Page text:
As we continue to dive deeper into App Modernization efforts, I’ll outline the various options for deploying and hosting your apps. Particularly from the perspective of my cloud/Azure focus, there are many options for how you host your applications these days. Of course for all of those who are still deploying to bare metal or VMs on-prem, well, that’s one option. But don’t despair – you have some other options as well.
Sticking with the potential for deploying on-prem, you could also move your apps/services into containers and host them in Kubernetes, or for a simpler option, in Red Hat’s Open Shift. And still another option for modernizing and hosting your apps on-prem is Azure Service Fabric, which leverages a microservices framework to host apps/service within Service Fabric clusters, whether on-prem on in the cloud. Service Fabric even supports container-based deployments, which is now my preferred approach on Service Fabric
Moving away from on-prem and into the cloud, it’s no surprise that the list of options grows. If you’re looking to start with an option that’s very similar to on-prem, you can simply deploy your apps to VMs in the cloud, otherwise known as IaaS (Infrastructure as a Service). While many companies take this approach to “lift and shift” their apps to the cloud, there are really better options in the long run.
- App Service
One cloud-native option that I often refer to as the Easy Button for cloud app deployments is Microsoft Azure’s App Service. It is an extremely easy way to host apps in the cloud. Microsoft manages the nodes (VMs) for you, giving you plentiful options for configuring the nodes. You simply deploy your apps to App Service, and it stands up instances on each node (unless you deploy an app as a singleton). That brief description doesn’t give App Service the credit it deserves, because it is a very feature-rich service. The big limitation from a hosting standpoint, however, is that its deployment model allows you to deploy one instance of each of your apps to each App Service node. As such, it’s less flexible from a scaling perspective. You can work your way around that limitation if you really want, but that’s no longer the Easy Button. FWIW, App Service can also host containers, although you’re limited to one instance of each container per node.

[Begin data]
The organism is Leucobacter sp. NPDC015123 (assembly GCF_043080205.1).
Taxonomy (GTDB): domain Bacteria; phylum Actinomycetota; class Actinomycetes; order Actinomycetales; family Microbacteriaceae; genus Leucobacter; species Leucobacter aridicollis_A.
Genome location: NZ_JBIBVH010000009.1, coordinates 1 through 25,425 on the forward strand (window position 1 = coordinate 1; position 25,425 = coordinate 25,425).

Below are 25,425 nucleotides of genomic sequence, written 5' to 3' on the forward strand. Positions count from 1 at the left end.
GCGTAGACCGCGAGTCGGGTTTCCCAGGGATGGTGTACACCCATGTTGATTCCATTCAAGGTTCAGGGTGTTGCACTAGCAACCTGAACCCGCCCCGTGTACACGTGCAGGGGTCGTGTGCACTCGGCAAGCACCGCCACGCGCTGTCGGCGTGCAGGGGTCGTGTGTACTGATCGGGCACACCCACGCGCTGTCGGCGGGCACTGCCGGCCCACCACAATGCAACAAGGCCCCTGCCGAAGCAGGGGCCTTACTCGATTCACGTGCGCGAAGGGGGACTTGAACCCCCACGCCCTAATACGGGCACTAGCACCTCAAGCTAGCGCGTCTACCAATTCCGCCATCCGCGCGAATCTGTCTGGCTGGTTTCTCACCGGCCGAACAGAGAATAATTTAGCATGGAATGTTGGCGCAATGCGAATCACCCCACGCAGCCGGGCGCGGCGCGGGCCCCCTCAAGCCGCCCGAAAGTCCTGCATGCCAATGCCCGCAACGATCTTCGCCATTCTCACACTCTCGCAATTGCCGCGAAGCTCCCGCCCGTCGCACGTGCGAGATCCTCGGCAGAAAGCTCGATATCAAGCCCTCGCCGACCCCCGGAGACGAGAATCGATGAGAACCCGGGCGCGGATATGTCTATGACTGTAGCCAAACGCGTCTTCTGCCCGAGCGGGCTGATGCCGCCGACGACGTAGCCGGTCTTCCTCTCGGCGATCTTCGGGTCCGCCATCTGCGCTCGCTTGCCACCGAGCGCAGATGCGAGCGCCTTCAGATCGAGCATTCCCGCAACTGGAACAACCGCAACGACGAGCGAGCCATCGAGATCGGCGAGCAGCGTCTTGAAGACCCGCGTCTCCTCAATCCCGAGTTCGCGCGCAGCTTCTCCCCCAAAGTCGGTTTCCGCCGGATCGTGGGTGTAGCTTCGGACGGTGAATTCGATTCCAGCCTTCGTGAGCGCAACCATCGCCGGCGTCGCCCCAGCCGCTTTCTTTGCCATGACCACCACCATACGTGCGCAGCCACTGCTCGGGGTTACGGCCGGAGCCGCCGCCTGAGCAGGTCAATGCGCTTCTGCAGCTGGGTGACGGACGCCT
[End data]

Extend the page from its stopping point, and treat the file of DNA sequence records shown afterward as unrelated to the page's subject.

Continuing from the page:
- Service Fabric or Service Fabric Mesh
I already mentioned Service Fabric above, how it’s available both on-prem and in the cloud, and how you can use its framework to host native Service Fabric services or even containers. One additional option in the cloud, however, *will* be Service Fabric Mesh, which as of this writing is in preview. With Service Fabric mesh, Azure manages your nodes for you. All you need to do is specify how many nodes you want, pick the VM sizes, and select Windows and/or Linux. This sounds like an awesome option!
With Service Fabric, I personally prefer the container-based approach vs. using the Service Fabric framework. Using the Service Fabric framework can feel heavy handed, requiring you to pull in Service Fabric dependencies throughout most of your application. With the container-based approach, however, you can choose to pull in specific Service Fabric dependencies if and when you want; otherwise, you’re free to build your app as you’d like.
- Kubernetes / OpenShift
Kubernetes and OpenShift are great options for hosting your modern apps. We already discussed the learning curve with using container-based approaches, and there’s also a significant learning curve with standing up and managing a Kubernetes cluster. But there are options to make life easier like OpenShift, as well as Rancher and Tectonic. But once your development and Ops teams (or even better, your DevOps team!) have wrapped their heads around containers and Kubernetes, life is good! Like Service Fabric, Kubernetes does a great job of managing your apps and your cluster autonomously .
Serverless computing is a pretty hot topic these days. Build and deploy apps but don’t worry about the compute – let your cloud provider worry about that. It feels like a SaaS offering for running your apps. Within Azure we’re talking about Azure Functions and Logic Apps, with support from many other offerings like CosmosDB and Event Grid. There’s even a cloud agnostic, open source serverless platform that you can leverage if you’d like.
I wouldn’t consider serverless options as the go-to way to deploy and host your modern apps just yet. It’s still early days, and for now they’re most commonly used for utility services, but it’s a topic worth tracking to see how things play out.
Up Next: Recommendations to Minimize Risk During App Modernization